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Twin Ports housing market slow but steady in sales, price

The average home price in the five counties that make up the Duluth real estate market has fallen by 3 percent over the first nine months of this year, compared with the same period last year.

The average home price in the five counties that make up the Duluth real estate market has fallen by 3 percent over the first nine months of this year, compared with the same period last year.

In northern Wisconsin, the average price dropped 8 percent.

While that's nothing to gloat about, things here aren't that bad compared to how the subprime mortgage market and economic downturn are hitting other cities across the country, area Realtors say.

The Twin Cities, for example, has seen its average home price drop 12 percent during the same period.

"I think we're very, very lucky to be in a semi-protected area here," said Peggy Kman, president of the Superior Area Association of Realtors. "We don't have these big spikes in pricing. We don't have the big downturns either."

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Another positive sign for sellers in the Duluth market is that the number of homes for sale slid from 1,689 at the end of September last year to 1,664 this year, which is nearly the same number as two years ago.

"It indicates part of the excess supply is being absorbed," said George Karvel, a professor of real estate at the University of St. Thomas.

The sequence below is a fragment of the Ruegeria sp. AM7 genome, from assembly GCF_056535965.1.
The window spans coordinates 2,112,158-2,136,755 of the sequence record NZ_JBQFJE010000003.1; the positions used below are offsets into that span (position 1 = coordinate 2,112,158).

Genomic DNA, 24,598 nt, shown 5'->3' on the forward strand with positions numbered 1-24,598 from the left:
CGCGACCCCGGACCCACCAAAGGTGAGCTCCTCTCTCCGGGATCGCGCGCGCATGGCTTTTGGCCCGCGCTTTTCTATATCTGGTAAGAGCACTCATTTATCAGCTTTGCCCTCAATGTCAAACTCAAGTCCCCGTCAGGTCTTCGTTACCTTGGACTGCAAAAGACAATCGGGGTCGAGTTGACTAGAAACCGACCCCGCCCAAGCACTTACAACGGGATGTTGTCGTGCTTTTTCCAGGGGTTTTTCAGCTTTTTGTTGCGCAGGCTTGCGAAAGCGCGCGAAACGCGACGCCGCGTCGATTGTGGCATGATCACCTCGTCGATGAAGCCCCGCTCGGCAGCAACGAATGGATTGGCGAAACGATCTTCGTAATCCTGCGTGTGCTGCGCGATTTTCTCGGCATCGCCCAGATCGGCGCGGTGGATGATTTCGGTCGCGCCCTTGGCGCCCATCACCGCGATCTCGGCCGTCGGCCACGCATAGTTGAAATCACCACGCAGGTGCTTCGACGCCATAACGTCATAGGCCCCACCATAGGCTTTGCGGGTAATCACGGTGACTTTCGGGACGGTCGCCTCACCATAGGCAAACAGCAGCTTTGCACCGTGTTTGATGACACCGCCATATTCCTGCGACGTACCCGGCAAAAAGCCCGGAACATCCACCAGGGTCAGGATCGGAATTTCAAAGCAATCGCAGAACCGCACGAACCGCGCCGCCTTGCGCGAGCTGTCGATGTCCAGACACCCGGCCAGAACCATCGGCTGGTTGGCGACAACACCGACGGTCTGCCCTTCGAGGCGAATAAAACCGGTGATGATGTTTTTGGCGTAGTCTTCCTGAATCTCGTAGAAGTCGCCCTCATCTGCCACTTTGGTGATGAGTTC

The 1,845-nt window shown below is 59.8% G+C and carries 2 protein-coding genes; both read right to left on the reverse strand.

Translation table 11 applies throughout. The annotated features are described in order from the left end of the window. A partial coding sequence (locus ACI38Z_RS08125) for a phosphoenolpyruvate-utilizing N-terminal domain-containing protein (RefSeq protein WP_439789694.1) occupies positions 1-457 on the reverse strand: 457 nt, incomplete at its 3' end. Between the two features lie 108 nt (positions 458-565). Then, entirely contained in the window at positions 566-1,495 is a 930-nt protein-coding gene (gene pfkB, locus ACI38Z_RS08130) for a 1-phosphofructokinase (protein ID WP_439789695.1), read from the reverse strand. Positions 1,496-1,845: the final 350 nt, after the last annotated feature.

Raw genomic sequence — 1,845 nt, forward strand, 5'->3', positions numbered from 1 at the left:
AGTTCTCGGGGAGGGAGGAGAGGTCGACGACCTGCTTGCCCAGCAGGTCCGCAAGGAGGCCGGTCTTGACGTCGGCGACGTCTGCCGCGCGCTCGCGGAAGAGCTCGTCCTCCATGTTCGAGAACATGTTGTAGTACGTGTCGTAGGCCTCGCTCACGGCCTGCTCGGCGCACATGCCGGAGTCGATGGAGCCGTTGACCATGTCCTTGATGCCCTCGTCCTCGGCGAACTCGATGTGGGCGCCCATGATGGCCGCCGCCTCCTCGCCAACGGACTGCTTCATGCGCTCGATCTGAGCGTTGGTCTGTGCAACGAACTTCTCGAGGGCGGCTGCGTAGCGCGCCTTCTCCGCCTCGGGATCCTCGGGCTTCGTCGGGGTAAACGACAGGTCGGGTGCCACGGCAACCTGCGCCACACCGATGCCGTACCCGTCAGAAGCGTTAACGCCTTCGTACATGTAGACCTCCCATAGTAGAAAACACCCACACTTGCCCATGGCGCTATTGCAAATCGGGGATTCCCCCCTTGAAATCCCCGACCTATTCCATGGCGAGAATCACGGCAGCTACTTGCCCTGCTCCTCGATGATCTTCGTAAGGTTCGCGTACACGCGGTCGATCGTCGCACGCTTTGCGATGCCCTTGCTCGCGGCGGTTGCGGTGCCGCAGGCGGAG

Though fewer homes remain unsold on the market, fewer homes have been sold, too. The number of homes sold has fallen by 16 percent in the Twin Ports region, showing that it remains a buyer's market, Realtors say.

The average home in the Duluth area sat on the market 71 days this year, compared with 64 days last year.

"It's a great time to buy real estate," said Kman, a Realtor for Van Hollen Realty in Iron River. She views the drop in buyers and slide in home prices as an overdue market correction.

Some Realtors believe the market downturn is partly fueled by fear the country's economic troubles are only going to deepen.

"People are a little afraid, especially buyers," said Pat Johnson, president of the Duluth Area Association of Realtors. They're worried about homes continuing to lose value, she added.

Realtors also say the shrinking number of homes purchased this year is partly linked to tightened loan restrictions.

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"Most people are going to have to have a down payment," Kman said. "They're really going back to the way it used to be," she said.

On the flip side, Johnson also pointed out that 30-year fixed mortgages are still in the fairly low 6 percent range.

Despite the Wall Street tumult, many local community banks say they continue offering traditional home loans.

"We are lending money like nobody's business," said Noah Wilcox, president and CEO of Grand Rapids State Bank.

He said while the real estate market remains soft in his area, his bank has plenty of money to lend, and has continued to function normally, despite the tremors on Wall Street.

Kman said she's seeing early signs that home prices will rebound in the spring.

Johnson predicts next year home prices will remain stable, or even increase a little, but a lot of it depends on who's elected and the resulting fallout.

"All things considered, if you look at the overall national picture, we're doing well," Johnson said. "Very, very well."

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PATRICK GARMOE can be reached at (218) 723-5229 or pgarmoe@duluthnews.com .

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